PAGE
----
4. Tanya Lee Markul says:

    Very poetic! Loved it! Ooohh – who are we in the dark??

    Posting to Elephant Yoga on Facebook and Twitter.

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  5. sherimccord says:

    My inner critics now sound like Statler and Walforf! Thanks….no, really! Thanks!
    (And sometimes the Swedish Chef takes over.)

  6. unoynot says:

    Hell yes! Inspiration, talk back to the voices in my head and find the point of humor, it leads to a bigger picture. Great read, thanks

  7. maru says:

    beautiful article, I relate to the inner critics. Great title.

  8. karlsaliter says:

    Thanks for that, Tanya! Good question there.

  9. karlsaliter says:

    Thank you, Sheri. The Swedish Chef was the one we all loved to imitate.

  10. karlsaliter says:

    Thanks, Unuynot. I am enjoying the experiment, and hope you do too. The other approach just wasn't working.

  11. karlsaliter says:

    Thanks, Maru. The inner critics are always there for us, aren't they?

  12. you coulda just emailed me….


  13. I did a chapter in my book that starts with the theme from the Muppets. I have no idea why.

  14. mysticriverlinda says:

    Currently in the work of Julia Cameron's "The Artist Way" unblocking my artist soul. Recommend it highly, not that YOU are blocked but that you seek to laugh even harder at the inner critic. Last weeks exercise was reading deprivation so I've been off my Elephant Feed, but back again for my daily fix. BTW, did you know elephants eat a fruit called Marula to get drunk? Trusting you are getting your fill of Maru's distilled spirits! Sipping from the chalice of Love myself lately. Yummmmm!

  15. joel schapira says:

    did i give you hafiz for channukah? i hope i did cause it sounds so good. the chuh and the huh. that hafiz poem i stumbled on at the poet's center in nyc..browsing while waiting for a reading. two(?)thoughts about the inner critics. who are those guys really? and why are they inner? meaning , in both cases, are they invited guests??? i don't think they are. their irrepressibilty is testament to their power but not to their legitimacy. i grant that trying to shove them under the rug only makes them ruder. but i hold onto the belief that hey are not our true inheritance and we would do well to (politely?) show them the door.

  16. maru says:

    love this: their irrepressibilty is testament to their power but not to their legitimacy (thanks Joel).

  17. karlsaliter says:

    I did not know that elephact, and am glad to read of it. I wonder if I were to eat a bunch of it… well, never mind. Glad to be part of your re-emergence into reading. I enjoy Julia Cameron, and read her book as a course with friends some time ago. Though I was already a full time performer, and showing my stone work in galleries, reading The Artists Way was enormously helpful to me as an artist. She rocks, and her "God Is No Laughing Matter" (ironically, considering this article on laughing) is strong work too.… I am getting good solid doses of Maru love lately, and am thriving, gracias.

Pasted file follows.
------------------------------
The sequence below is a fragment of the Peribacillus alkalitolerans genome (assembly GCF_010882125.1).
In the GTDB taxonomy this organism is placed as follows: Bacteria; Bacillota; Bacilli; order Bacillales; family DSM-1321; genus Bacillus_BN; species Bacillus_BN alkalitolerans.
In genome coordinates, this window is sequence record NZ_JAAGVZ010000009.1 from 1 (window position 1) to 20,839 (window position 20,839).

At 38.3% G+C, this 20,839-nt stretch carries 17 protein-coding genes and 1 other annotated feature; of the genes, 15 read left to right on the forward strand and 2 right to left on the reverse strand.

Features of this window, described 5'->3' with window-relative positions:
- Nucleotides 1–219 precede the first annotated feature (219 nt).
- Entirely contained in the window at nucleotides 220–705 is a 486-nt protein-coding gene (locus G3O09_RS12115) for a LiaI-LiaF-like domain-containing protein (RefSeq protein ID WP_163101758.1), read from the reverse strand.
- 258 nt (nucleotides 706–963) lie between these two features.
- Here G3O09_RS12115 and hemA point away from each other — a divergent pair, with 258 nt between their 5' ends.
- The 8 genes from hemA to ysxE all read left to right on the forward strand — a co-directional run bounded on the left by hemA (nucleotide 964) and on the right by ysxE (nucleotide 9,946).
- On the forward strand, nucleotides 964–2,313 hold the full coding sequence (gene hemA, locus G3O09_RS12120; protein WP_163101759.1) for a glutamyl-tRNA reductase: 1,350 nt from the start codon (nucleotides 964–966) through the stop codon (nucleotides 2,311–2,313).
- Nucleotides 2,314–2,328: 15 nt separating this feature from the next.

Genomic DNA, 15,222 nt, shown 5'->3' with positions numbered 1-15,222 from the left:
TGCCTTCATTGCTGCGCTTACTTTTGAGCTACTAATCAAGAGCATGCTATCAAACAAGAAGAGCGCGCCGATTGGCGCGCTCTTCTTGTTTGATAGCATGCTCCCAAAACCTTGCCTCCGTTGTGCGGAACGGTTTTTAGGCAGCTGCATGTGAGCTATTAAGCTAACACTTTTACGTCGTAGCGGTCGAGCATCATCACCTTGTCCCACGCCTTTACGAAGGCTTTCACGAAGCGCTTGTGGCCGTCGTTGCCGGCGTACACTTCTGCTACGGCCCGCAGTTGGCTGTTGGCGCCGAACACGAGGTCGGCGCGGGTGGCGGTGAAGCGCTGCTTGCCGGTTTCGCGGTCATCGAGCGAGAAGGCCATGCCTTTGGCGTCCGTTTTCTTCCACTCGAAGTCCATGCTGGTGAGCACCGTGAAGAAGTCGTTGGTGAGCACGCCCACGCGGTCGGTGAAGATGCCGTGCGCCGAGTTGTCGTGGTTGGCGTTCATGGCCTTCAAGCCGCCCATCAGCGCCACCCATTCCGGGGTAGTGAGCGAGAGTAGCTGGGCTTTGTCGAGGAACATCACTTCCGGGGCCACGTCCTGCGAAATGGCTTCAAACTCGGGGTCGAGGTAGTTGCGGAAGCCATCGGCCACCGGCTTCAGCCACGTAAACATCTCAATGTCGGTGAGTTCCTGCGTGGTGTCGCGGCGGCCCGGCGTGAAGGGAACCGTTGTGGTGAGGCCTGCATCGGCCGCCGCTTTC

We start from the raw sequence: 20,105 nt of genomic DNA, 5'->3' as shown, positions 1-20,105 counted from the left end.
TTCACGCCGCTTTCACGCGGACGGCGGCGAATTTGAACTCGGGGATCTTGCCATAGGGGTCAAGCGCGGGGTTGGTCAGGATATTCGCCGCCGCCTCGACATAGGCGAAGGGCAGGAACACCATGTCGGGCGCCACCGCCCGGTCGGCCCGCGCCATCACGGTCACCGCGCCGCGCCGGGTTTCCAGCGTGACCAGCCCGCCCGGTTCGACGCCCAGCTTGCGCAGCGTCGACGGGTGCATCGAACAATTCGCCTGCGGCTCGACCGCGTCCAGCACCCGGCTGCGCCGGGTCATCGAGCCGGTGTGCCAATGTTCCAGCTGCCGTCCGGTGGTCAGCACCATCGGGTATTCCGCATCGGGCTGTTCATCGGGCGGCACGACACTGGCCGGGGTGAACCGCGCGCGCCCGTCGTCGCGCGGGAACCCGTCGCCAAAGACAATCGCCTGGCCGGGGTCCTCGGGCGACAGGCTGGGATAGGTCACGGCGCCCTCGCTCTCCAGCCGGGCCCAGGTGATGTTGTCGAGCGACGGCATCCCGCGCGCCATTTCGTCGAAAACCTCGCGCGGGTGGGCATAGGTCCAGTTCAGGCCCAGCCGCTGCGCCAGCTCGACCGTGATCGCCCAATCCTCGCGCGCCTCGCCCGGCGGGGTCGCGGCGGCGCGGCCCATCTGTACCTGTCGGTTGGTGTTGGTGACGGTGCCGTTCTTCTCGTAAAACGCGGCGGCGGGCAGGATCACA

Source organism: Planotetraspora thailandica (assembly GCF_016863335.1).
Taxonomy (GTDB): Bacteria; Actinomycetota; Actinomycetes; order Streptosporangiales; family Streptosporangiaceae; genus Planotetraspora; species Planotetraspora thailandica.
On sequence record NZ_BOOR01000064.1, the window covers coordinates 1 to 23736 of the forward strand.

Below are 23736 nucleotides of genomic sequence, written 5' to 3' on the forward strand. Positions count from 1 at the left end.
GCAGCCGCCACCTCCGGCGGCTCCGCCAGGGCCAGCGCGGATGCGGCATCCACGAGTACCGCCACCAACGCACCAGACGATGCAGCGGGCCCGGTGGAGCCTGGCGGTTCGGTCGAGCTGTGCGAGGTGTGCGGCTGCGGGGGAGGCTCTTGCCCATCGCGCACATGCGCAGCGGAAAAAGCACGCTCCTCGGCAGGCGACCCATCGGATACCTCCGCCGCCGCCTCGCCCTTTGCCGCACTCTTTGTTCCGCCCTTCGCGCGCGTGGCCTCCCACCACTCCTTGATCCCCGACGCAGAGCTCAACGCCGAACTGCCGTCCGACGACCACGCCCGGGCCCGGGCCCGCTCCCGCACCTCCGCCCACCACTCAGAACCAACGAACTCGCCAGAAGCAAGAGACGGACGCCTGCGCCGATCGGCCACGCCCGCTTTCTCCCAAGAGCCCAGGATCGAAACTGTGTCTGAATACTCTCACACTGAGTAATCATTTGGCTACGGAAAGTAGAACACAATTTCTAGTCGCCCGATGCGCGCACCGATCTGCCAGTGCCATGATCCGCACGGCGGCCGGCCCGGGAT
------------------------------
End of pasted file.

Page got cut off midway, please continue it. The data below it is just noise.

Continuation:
18. karlsaliter says:

    It is a good message, isn't it, Maru? Laughing and lingering with Statler and Waldorph has its own set of potential pitfalls. I like where the discussion is leading me.

  19. hilby says:

    My Inner critics are also my inner cheerleaders and there happen to wear all gold sparkly sequence . What a delightful read on any Sunday morning.

  20. karlsaliter says:

    And yes, in point of fact, "The Gift" was from you for channukah. I love that book, you should see it now. Dog-eared, penned, highlighted, commented on. It drew three friends to itself, other Ladinsky translations of Hafiz. I go to the book often, and am uplifted. Probably the best gift ever.

  21. karlsaliter says:

    Thanks Hilby! "Best Dressed" will have to go to your inner critics today. Mine often emerge in chain mail. (How Do you spell that?)

  22. karlsaliter says:

    Next time for sure.

  23. karlsaliter says:

    I'm looking forward to this book, Braja. Maybe you chose the theme because it is most sensational.

  24. Margo Pfleger says:

    Beautiful topic, Karl. Thanks for a a great read and honesty. I like the part about quietness bringing a new perspective. Elephant and we are lucky to have you!!!

  25. karlsaliter says:

    Thanks for that, Margo! Just read it now. Hope everything is rocking at the Yoga Farm. I love you and miss you.

  26. thiagodaluz7 says:

    That's an awesome perspective. I don't think we should, by any means, abandon reality, but it never hurts to find the fantasy in life. That fantastic aspect can be hard to find behind all the work and responsibilities. Thiago |